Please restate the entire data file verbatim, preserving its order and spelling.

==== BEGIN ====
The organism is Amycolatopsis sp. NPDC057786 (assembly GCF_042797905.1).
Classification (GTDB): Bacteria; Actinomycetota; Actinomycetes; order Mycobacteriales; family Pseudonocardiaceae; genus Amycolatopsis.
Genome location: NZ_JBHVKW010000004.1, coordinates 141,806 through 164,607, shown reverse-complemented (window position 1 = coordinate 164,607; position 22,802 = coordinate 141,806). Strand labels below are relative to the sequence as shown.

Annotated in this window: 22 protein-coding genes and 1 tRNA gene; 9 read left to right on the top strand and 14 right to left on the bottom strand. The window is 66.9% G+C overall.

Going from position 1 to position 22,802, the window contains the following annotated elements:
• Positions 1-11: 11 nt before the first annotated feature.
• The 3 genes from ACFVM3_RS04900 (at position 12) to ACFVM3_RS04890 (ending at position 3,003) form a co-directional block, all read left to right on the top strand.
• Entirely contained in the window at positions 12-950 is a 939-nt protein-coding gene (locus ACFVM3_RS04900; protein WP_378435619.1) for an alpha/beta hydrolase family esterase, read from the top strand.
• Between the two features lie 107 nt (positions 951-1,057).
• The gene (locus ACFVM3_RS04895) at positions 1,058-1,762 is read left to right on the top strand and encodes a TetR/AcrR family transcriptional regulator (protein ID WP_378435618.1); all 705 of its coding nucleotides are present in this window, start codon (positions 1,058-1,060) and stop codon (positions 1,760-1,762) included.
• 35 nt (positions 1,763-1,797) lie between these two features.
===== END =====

The organism is Amycolatopsis sp. NPDC057786 (assembly GCF_042797905.1).
Classification (GTDB): Bacteria; Actinomycetota; Actinomycetes; order Mycobacteriales; family Pseudonocardiaceae; genus Amycolatopsis.
Genome location: NZ_JBHVKW010000004.1, coordinates 141,806 through 164,607, shown reverse-complemented (window position 1 = coordinate 164,607; position 22,802 = coordinate 141,806). Strand labels below are relative to the sequence as shown.

Annotated in this window: 22 protein-coding genes and 1 tRNA gene; 9 read left to right on the top strand and 14 right to left on the bottom strand. The window is 66.9% G+C overall.

Going from position 1 to position 22,802, the window contains the following annotated elements:
• Positions 1-11: 11 nt before the first annotated feature.
• The 3 genes from ACFVM3_RS04900 (at position 12) to ACFVM3_RS04890 (ending at position 3,003) form a co-directional block, all read left to right on the top strand.
• Entirely contained in the window at positions 12-950 is a 939-nt protein-coding gene (locus ACFVM3_RS04900; protein WP_378435619.1) for an alpha/beta hydrolase family esterase, read from the top strand.
• Between the two features lie 107 nt (positions 951-1,057).
• The gene (locus ACFVM3_RS04895) at positions 1,058-1,762 is read left to right on the top strand and encodes a TetR/AcrR family transcriptional regulator (protein ID WP_378435618.1); all 705 of its coding nucleotides are present in this window, start codon (positions 1,058-1,060) and stop codon (positions 1,760-1,762) included.
• 35 nt (positions 1,763-1,797) lie between these two features.